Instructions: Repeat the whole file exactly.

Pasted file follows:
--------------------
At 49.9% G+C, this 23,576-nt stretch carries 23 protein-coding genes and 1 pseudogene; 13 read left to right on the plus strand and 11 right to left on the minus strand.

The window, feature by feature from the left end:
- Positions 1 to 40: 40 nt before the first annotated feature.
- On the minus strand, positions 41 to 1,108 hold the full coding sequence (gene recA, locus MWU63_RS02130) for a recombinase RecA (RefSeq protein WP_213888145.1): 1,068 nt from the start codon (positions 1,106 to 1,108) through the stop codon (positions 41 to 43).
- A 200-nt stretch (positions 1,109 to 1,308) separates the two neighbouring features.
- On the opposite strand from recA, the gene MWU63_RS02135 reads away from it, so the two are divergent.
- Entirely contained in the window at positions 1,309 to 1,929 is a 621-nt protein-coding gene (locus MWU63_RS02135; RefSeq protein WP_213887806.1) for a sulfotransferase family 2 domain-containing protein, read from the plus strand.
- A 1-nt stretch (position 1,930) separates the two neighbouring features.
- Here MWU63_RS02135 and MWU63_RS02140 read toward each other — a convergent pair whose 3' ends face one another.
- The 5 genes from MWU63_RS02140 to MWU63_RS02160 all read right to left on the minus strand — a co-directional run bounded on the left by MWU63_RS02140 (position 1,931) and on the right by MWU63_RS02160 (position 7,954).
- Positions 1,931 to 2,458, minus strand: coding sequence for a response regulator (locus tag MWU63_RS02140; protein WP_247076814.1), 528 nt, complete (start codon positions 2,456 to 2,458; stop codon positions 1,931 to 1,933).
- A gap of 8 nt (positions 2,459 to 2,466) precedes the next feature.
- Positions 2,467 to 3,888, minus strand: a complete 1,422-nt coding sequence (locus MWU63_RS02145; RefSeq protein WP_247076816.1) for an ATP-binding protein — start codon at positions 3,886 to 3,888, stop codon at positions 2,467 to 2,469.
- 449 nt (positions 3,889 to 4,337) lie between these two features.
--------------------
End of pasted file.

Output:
At 49.9% G+C, this 23,576-nt stretch carries 23 protein-coding genes and 1 pseudogene; 13 read left to right on the plus strand and 11 right to left on the minus strand.

The window, feature by feature from the left end:
- Positions 1 to 40: 40 nt before the first annotated feature.
- On the minus strand, positions 41 to 1,108 hold the full coding sequence (gene recA, locus MWU63_RS02130) for a recombinase RecA (RefSeq protein WP_213888145.1): 1,068 nt from the start codon (positions 1,106 to 1,108) through the stop codon (positions 41 to 43).
- A 200-nt stretch (positions 1,109 to 1,308) separates the two neighbouring features.
- On the opposite strand from recA, the gene MWU63_RS02135 reads away from it, so the two are divergent.
- Entirely contained in the window at positions 1,309 to 1,929 is a 621-nt protein-coding gene (locus MWU63_RS02135; RefSeq protein WP_213887806.1) for a sulfotransferase family 2 domain-containing protein, read from the plus strand.
- A 1-nt stretch (position 1,930) separates the two neighbouring features.
- Here MWU63_RS02135 and MWU63_RS02140 read toward each other — a convergent pair whose 3' ends face one another.
- The 5 genes from MWU63_RS02140 to MWU63_RS02160 all read right to left on the minus strand — a co-directional run bounded on the left by MWU63_RS02140 (position 1,931) and on the right by MWU63_RS02160 (position 7,954).
- Positions 1,931 to 2,458, minus strand: coding sequence for a response regulator (locus tag MWU63_RS02140; protein WP_247076814.1), 528 nt, complete (start codon positions 2,456 to 2,458; stop codon positions 1,931 to 1,933).
- A gap of 8 nt (positions 2,459 to 2,466) precedes the next feature.
- Positions 2,467 to 3,888, minus strand: a complete 1,422-nt coding sequence (locus MWU63_RS02145; RefSeq protein WP_247076816.1) for an ATP-binding protein — start codon at positions 3,886 to 3,888, stop codon at positions 2,467 to 2,469.
- 449 nt (positions 3,889 to 4,337) lie between these two features.